It is well established that Apple is a world leader in their technology production, but Samsung is not far behind. Hot or not?
During the 1970s, Virginia Slims ads first told us, ”You’ve come a long way baby” and a L’Oréal woman said, “I use the most expensive hair color in the world. Preference, by L’Oréal. It’s not that I care about money. It’s that I care about my hair…Because I’m worth it.”
However, in 1963, typical features in Redbook and Ladies Home Journal headlined housekeeping, cooking and weight control.
- Asked about “good housekeeping, one columnist replied, “I would say that any home needs to be straightened up every day, dusted, ash trays emptied, beds neatly made, clutter cleared away.”
- For your floors: “To apply a paste polishing wax, spread a small amount on the waxing brushes with a butter knife.”
- In an infant’s room, the young mother was told to “wet-mop the floor at least once a week. Dry-mop it daily and be vigilant about wiping up spills and splashes after you feed or bathe the baby.”
- One article suggested a “quartet of coffeecakes” women could prepare and freeze for unexpected guests.
- Women could prepare a “molded three-fruit salad” that included mayonnaise, cream cheese canned pineapple and heavy cream.
- Although many ads were for prepared food in a box or can, the recipes detailed how to combine them. “…Our Beef Cottage Pie, for example, begins in a box—or rather boxes, plural—then materializes as hearty, fork-tender chunks of beef in a magic gravy (dry soups are the secret).”
- “dine well on 300 calories”
- “10-Day diet to help you recover from the holidays.”
Also though, a 1963 Betty Friedan article for Ladies Home Journal was titled, “Have American Housewives Traded Brains for Brooms?”
So, although the women’s history illustrated by magazine content conveys more than any chart, the following, from the Census Bureau, provides a legal framework for 1940-1997:Read More
What to include in the GDP?
When Nobel Laureate Simon Kuznets developed the concept of the GDP during the 1930s, he had to decide which goods and services would count. He knew the GDP had to measure the health of the country. But how? His answer was adding together the prices of all goods and services that were legally produced during one year. Washing the dishes at home would not be counted. But, if you paid someone for the same task, it would.
Now though, I suspect that the question of what to count has become even tougher to answer.
During July, government statisticians began to include ”intellectual property products” in the fixed investment category. Crucially, that meant research and development would be recognized. In addition, music, entertainment and TV show production costs are also added in to the GDP.
But what about all the free services we use online? Think Twitter. 300 billion tweets and I do not think that anyone paid a penny. We used to buy a set of encyclopedias. Now we have Wikipedia. Maps–no need to buy them. We have Google. And…YouTube?
You see where this is taking us. If the GDP is a yardstick of the goods and services produced in a country during a year, should it include the items for which no dollars are paid? And if yes, then how?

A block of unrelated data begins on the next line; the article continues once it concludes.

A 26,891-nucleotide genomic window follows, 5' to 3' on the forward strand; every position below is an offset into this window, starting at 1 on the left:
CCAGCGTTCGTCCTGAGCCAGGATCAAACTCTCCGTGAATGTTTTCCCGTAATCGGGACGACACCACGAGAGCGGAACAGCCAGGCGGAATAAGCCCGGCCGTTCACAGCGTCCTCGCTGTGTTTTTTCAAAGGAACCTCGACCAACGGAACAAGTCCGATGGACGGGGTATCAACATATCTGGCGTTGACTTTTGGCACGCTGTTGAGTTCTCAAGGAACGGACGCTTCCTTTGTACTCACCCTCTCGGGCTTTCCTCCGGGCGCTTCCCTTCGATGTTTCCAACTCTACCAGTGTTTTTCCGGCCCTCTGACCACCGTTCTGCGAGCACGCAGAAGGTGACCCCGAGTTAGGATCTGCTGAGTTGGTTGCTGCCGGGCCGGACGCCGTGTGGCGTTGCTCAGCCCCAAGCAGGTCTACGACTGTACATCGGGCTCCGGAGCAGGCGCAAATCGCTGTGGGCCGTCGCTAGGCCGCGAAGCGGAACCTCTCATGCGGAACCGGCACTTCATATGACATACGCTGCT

Looking at the IoE–the Internet of Everything–economist Michael Mandel gives us one possible answer. He says that if we add data services, then the GDP will rise by an extra $300 billion or so.
Sources and resources: H/T to James Surowiecki for his New Yorker column, “Gross Domestic Freebie.” Also, I recommend this excellent 5 minute video that explains the GDP from Slate and Planet Money’s Adam Davidson. For more on how to measure the uncounted internet economy, these papers here and here, take a closer look.
Is society better off when people stop smoking? Return to work sooner after a layoff? Pay their taxes on time?
Using “nudge theory,” the UK’s Nudge Unit says it can help policymakers help us to make better decisions.
A part of government, the Nudge Unit (aka the Behavioural Insights Team) is staffed by people who understand behavioral economics and psychology. Their mission is to improve public policy by “encouraging and supporting people to make better choices for themselves.”
The group’s advisor, U. of Chicago Professor Richard Thaler, explained an example of nudge policy.
In the UK, most people automatically pay their taxes through their paychecks at work. Those, though, who have outside income do the payment themselves. As a result, some delay, some forget, some avoid. To get those individuals to pay up, the office in charge of delinquencies tried out a randomized control trial whereby different letters were sent to different people. One approach made the letter more personal. Just saying that most other town residents paid the tax and that the proceeds were used locally increased collection rates.
Using a more jolting nudge, a letter to people who did not pay their road tax became simpler. Instead of mentioning a fine and a tow, the new letter simply said, “Pay your tax or lose your car.” It worked.
As you will see in this BBC HARDtalk interview, the Nudge Unit is controversial. Responding to a tough series of questions, Dr. Thaler defends his approach.
In the US, with Affordable Health Care looming and Dodd Frank evolving, should we have a Nudge Unit that helps with incentives? I have read that the Obama Administration has begun to create a “Nudge Squad.”
Sources and resources: First hand, at the Nudge Unit website, you can read about their mission, while this Guardian article and video are more critical. Please note that I have read the nudge unit might become a part of a private enterprise in which the British government participates. Finally, Nudge by Cass Sunstein and Richard Thaler is enlightening.